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One of the growing concerns with smartphones is security. My pocket-sized computer is more convenient and quicker at certain things than the laptop I carry around in my backpack; thus, I am prone to using it for many different tasks. In doing so, a lot of my personal information gets stored on the device. Among other things, pictures, addresses and bank information can be found with relative ease on my phone.

For most people, keeping this information safe is priority numero uno.

So the term "security" gets thrown around loosely and is often used as a scare factor to force users into believing everyone is out to get their information. It is also used as a marketing tool to convince consumers that one operating system is better and "more secure" than the next, or that you need premium mobile security software. By all means, you may. But companies tend to exaggerate to get you a little more interested and concerned with your own security when money is on the table. Their best marketing tool is fear.

While some operating systems – like BlackBerry OS, for instance, where RIM boasts security as a primary feature – are clearly more secure than others, the chances of that ever making a difference to the average end user are very slim. As long as you do your homework and stay on top of mobile news, your data and other private information will stay relatively safe.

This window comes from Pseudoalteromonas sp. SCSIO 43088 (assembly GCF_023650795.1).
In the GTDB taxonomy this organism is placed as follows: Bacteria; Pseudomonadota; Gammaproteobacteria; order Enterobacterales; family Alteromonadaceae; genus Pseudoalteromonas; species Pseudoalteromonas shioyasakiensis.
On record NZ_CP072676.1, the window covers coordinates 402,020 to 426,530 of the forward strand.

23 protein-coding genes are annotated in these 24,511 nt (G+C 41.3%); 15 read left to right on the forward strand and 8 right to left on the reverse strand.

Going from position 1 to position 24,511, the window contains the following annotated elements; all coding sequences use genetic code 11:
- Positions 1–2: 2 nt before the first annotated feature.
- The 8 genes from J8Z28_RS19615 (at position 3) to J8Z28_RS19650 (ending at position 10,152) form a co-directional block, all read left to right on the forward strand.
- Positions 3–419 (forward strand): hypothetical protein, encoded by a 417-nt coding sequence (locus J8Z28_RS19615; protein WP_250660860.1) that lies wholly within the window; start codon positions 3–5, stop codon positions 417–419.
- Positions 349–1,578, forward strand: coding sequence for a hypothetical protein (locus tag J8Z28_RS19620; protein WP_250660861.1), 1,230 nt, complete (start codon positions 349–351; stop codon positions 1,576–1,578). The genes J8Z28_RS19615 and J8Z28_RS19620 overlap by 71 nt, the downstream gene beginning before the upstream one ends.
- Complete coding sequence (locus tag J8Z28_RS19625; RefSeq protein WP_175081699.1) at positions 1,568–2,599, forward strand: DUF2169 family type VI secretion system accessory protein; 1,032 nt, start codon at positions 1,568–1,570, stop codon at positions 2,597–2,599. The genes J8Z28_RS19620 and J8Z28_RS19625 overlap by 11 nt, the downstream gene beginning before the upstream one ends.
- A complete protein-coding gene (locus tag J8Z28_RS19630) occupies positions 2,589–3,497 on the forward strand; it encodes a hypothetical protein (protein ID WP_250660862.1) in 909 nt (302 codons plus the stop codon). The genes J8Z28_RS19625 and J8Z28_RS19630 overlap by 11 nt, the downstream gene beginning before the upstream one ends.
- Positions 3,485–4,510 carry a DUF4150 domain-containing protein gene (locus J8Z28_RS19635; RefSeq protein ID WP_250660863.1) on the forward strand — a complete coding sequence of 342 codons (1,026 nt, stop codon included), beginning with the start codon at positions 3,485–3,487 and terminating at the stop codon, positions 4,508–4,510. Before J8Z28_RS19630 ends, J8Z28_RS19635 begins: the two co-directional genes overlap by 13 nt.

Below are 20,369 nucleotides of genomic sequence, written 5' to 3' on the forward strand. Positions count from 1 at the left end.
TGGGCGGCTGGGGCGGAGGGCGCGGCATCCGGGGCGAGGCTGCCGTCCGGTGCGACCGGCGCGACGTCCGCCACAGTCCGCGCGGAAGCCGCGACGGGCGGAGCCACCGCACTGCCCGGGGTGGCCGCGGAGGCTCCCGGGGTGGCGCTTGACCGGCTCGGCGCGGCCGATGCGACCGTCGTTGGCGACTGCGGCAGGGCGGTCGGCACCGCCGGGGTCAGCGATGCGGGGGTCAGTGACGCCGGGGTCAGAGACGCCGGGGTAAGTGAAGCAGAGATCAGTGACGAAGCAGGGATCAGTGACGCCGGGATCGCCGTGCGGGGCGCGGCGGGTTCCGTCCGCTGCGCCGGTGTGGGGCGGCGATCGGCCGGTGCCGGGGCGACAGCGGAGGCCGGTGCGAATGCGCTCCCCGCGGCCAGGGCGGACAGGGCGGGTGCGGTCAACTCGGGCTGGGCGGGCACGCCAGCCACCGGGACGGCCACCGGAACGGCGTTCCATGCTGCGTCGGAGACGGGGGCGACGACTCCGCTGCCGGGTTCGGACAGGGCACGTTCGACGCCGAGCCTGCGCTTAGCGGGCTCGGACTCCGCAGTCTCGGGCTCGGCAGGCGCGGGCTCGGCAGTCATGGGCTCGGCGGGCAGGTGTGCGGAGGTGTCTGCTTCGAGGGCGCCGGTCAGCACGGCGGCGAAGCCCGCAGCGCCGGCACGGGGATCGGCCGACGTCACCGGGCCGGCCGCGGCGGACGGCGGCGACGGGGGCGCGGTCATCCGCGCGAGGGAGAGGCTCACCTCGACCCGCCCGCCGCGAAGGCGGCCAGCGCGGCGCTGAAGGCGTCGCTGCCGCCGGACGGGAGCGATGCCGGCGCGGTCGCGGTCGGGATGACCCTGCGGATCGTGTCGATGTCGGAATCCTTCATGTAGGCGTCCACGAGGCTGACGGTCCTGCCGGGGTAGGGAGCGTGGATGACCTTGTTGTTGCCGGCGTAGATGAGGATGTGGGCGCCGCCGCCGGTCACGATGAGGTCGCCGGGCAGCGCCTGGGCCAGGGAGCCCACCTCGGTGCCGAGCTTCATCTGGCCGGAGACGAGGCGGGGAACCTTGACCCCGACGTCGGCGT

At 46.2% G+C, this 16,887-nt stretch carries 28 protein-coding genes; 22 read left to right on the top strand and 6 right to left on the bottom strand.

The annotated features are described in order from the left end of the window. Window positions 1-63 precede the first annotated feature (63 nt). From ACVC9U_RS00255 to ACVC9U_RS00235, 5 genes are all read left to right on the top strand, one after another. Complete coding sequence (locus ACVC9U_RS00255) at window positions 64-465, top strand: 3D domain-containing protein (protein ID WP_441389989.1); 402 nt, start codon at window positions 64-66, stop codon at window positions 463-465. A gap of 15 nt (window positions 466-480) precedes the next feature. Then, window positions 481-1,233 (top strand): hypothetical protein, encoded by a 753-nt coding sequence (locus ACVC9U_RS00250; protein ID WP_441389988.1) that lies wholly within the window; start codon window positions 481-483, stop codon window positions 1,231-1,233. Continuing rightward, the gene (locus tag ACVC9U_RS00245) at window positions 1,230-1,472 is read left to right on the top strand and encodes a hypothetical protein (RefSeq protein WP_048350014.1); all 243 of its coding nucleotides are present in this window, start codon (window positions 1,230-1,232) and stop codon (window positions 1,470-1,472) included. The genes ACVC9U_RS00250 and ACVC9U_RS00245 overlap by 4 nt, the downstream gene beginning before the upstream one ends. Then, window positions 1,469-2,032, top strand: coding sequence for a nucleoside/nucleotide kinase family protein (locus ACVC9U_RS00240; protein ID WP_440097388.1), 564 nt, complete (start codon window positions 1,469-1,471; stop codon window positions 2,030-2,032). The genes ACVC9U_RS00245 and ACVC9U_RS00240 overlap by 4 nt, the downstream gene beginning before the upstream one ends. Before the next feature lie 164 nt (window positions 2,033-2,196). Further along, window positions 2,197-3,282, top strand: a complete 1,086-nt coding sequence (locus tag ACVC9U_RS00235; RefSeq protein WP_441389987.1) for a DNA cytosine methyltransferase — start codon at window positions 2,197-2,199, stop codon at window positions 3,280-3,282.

That said, users' privacy on mobile devices has been tested as of late. As you may recall, it was discovered that the up-and-coming, mobile-only social network, Path, uploaded address books to their servers without users' consent. It was later revealed that Facebook and others were also being shady about their use of users' personal information. Once things like this go public, though, the guilty parties are usually all over themselves to right their wrong and calm the storm.

More so than other platforms, Android has been a target for malware and other info stealin' wares due to its relatively open system. Unlike Apple, whose App Store is rather tight on security, the Google Play Store does not have a rigorous approval process in place for application submissions. For iOS devices, this walled garden keeps out most – not all – of the muck. That said, Google does parse every application submission for known malware code. But the best way to try and keep your phone secure is to only install applications from trusted sources and trusted developers, and to carefully read the permissions before installing an application. (Trust me, that soundboard doesn't need access to your address book or your location.)

Last Monday, however, it was discovered – more or less, revealed – that Android applications do not require access to specific permissions to access private data. As a proof of concept, Paul Brodeur of Leviathan Security Group created an application, appropriately named No Permissions. Despite not being granted any system permissions, the application could still access all sorts of information and files stored on the SD card.